“TED Prize winners are heroes,” says longtime TEDster Jeff Skoll, as he introduces this year’s TED Prize winner. “They often go on to exceed even their own most audacious goals.”
This year, by sheer coincidence, the Skoll Foundation and TED chose to honor the same person with their annual awards—Charmian Gooch of the organization Global Witness. While Gooch often refers to herself as a “lifelong troublemaker,” Skoll explains why her work is so much bigger than that. “For 20 years, Charmian and her organization have exposed corruption on a global scale,” says Skoll. “Charmian is truly fearless in tackling the world’s darkest forces merely with wits, intelligence and good use of technology.”
With that, Gooch steps onto the stage to reveal her TED Prize wish.
“I’ve come here today to talk about a very simple but devastating problem, one that spans the globe and affects all of us: anonymous companies,” says Gooch. “Anonymous companies are making it difficult, and sometimes impossible, to find the actual human beings responsible for really bad crimes.”
Some examples of these crimes: In the Democratic Republic of the Congo, secretive mining deals with anonymous companies deprived the people of $1.36 billion — twice what the country spent last year on health and education. Political corruption in Malaysia, meanwhile, has led to the destruction of much of the country’s forests and Global Witness has in its possession a video of a family member of the country’s chief minister telling an investigator that these deals done were done using the shield of anonymous companies. Across the globe, says Gooch, the Zetas drug cartel in Mexico uses anonymous companies to launder money. And in the United States, says Gooch, “an anonymous company bought up tax debt, piled on legal fees and gave Americans a choice: pay up or lose your home.” Gooch pauses on this one. “Imagine being threatened with losing your home, sometimes over a few hundred dollars, and never knowing who you were truly up against.”
Anonymous companies are also used for going around sanctions, says Gooch. Through an anonymous front company, the Iranian government bought a building on 5th Avenue in New York and was renting out space to Juicy Couture without anyone even knowing it. Anonymous companies have even come to light in the recent unrest in the Ukraine.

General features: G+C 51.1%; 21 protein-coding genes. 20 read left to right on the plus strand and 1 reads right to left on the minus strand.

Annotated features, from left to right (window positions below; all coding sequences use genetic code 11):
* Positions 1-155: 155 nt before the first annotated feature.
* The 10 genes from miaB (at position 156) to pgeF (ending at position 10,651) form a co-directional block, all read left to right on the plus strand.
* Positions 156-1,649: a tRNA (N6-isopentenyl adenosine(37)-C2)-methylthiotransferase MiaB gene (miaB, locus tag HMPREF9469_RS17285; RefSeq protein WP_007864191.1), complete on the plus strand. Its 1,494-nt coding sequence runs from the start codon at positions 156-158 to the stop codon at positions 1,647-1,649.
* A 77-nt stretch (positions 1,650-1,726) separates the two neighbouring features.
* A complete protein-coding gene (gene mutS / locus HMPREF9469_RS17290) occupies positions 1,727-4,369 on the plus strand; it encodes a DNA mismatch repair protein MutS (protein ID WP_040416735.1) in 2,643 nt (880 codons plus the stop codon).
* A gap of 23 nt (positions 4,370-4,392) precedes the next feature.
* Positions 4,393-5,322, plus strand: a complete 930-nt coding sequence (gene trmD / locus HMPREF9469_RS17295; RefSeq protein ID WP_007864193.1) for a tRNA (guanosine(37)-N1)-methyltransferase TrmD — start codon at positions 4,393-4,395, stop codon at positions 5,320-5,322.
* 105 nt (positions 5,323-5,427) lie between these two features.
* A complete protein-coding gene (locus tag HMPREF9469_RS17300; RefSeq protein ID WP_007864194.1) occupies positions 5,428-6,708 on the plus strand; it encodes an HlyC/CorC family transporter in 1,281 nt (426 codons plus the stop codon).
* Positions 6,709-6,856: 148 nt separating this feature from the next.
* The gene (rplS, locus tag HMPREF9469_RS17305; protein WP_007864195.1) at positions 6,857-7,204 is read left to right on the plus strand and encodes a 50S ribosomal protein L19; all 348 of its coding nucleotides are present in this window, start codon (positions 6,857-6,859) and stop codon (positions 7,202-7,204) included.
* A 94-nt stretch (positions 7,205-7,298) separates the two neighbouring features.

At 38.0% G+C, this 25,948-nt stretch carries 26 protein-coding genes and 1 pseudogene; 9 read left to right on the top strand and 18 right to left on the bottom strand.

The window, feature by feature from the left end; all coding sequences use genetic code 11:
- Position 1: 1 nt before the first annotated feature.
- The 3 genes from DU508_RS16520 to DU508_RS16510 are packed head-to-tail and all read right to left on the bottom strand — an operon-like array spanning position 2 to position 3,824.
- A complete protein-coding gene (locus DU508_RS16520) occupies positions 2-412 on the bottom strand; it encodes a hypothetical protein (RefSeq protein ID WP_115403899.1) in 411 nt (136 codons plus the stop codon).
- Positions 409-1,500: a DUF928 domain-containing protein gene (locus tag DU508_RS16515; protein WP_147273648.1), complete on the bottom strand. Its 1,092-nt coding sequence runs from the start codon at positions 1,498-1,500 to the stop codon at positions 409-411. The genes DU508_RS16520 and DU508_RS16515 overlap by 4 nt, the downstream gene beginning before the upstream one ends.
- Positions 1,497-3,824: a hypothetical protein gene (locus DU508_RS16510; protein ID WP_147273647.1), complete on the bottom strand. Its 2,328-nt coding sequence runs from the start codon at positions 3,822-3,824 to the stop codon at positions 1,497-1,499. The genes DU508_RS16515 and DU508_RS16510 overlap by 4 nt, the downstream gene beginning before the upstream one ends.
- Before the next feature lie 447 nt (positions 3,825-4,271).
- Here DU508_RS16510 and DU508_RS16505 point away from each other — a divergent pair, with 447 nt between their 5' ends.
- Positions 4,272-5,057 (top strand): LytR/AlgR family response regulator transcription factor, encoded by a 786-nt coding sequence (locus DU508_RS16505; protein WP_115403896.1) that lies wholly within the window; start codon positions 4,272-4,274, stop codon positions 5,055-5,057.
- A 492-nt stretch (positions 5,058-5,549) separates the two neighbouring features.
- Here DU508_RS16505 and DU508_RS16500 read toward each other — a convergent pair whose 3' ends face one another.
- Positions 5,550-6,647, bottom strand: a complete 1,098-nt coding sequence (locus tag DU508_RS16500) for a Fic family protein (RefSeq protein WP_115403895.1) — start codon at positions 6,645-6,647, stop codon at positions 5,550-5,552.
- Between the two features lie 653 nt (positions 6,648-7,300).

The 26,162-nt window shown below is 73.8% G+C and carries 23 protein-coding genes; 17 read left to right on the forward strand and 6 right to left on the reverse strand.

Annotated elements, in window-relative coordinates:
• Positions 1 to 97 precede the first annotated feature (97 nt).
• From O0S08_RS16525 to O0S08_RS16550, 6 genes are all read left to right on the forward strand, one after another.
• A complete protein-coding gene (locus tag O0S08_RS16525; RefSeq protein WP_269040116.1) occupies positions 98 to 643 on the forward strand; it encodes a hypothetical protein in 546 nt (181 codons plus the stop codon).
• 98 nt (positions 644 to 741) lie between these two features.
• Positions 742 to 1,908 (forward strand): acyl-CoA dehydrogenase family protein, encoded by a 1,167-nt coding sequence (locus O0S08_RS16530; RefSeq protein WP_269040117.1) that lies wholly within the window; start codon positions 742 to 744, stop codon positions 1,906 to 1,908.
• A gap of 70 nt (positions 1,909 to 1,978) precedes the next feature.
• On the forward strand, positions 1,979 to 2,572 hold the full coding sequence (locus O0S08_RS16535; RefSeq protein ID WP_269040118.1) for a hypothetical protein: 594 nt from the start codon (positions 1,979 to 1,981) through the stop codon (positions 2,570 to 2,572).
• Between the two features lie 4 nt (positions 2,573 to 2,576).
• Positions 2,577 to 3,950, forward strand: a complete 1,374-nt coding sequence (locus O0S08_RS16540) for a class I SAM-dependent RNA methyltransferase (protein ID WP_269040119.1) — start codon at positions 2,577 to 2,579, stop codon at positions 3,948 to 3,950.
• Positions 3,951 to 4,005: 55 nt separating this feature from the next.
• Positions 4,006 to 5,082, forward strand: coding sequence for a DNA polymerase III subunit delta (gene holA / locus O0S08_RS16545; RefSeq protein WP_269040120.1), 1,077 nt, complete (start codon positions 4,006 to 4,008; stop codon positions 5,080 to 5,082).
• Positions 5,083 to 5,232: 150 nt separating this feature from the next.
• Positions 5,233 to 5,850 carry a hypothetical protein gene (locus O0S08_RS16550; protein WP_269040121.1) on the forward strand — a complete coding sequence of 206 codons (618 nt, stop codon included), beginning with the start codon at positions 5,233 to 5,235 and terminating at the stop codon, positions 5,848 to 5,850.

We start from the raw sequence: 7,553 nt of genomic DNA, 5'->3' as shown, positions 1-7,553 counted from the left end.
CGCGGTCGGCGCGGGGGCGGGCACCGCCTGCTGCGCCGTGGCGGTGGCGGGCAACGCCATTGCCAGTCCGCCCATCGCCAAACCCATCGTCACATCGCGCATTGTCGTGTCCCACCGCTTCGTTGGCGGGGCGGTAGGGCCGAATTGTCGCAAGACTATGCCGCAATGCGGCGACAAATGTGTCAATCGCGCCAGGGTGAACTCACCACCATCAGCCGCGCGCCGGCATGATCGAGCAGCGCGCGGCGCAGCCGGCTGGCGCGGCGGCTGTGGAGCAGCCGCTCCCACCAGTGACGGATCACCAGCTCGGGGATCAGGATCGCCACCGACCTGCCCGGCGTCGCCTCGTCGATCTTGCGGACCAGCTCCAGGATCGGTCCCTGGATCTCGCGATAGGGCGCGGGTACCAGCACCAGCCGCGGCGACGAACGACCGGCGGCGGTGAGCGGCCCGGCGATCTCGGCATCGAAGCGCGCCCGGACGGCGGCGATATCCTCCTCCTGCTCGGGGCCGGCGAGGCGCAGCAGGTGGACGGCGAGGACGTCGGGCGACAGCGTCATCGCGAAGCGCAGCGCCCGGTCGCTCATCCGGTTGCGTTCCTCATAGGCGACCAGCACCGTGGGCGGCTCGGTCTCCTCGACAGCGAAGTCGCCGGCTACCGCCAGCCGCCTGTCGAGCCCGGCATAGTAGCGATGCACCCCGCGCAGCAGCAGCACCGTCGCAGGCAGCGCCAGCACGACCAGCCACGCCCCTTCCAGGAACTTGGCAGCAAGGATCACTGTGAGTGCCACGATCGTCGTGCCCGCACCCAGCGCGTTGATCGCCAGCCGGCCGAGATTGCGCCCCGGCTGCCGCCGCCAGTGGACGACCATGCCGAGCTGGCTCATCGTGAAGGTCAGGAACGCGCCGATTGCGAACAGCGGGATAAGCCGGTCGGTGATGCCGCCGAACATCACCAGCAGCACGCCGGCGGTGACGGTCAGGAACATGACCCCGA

“But for every case that we and others expose, there are so many more that will remain hidden away because of the current system,” says Gooch. “It truly is a scandal of epic proportions hidden in plain sight. It’s a simple truth that some of the people responsible for outrageous crimes—for stealing from me, you and millions of others—remain faceless and escape accountability. They do it with ease, using legal structures.”
So how does one set up an anonymous company, you ask, and what exactly does “with ease” mean?
Gooch reveals that it isn’t just sunny islands where it’s easy to do business anonymously. Gooch says that the United Kingdom is in fact “one of the best places in the world to set up an anonymous company.” The United States is close behind. “In some states, you need less identification to open a company than to get a driver’s license,” she says. “Delaware is one of the easiest places in the world to set up an anonymous company.”
She walks us through an example of how it can work:
- Go online and find a service provider to set up your company.
- Pay nominees—totally legally—to be listed as your company’s owner. If no one individual is available, you can use another company.
- Pick a company name and pay a fee, sometimes as little as $199 or less.
- Wait about 10 minutes for processing.
“But maybe you want to be even more anonymous? Keep adding layers,” says Gooch. “You can have hundreds of layers of companies spread over lots of countries like a giant web, each layer making it more difficult for law enforcement and others to find out who is behind it.”
Gooch pauses. “In an age when there is so much information out there in the open, why should this crucial information about company ownership stay locked away? Why shield tax evaders, corrupt government officials, and criminals? Why should this secrecy be such an accepted business practice?”
Gooch makes it clear that she isn’t anti-business. In fact, she sees the current state-of-things as a corruption of the system. “Companies were created to give people the chance to innovate and not put everything on the line,” explains Gooch. “They were intended to limit risk, not to be a moral shield.”
And with this she comes to her wish. “My wish is for us to know who owns and controls companies, so that they can no longer be used anonymously against the public good. Together, let’s ignite world opinion, change the law, and launch a new era of openness in business.” She imagines achieving this by launching a global movement of public opinion, and pushing for the creation of public registries that list the true owners of companies. In all, she wants to unwind loopholes.
Gooch says that, while there hasn’t been much public discourse about this issue up to this point, she feels a sea change about to happen. “There is momentum on this issue and, over the years, I have seen the sheer power of momentum,” she says. “The UK government is already onboard supporting public registries and just last week the European Parliament voted 600-30 in favor of this.”
But it’s not time for celebration yet. “It’s still early days. America still needs to come on board as do so many other countries,” says Gooch. “This isn’t a dry policy issue—it’s a human issue that affects us all.”
She ends with a direct call to everyone in the audience, saying “We need you. Together, let’s kickstart this global movement.”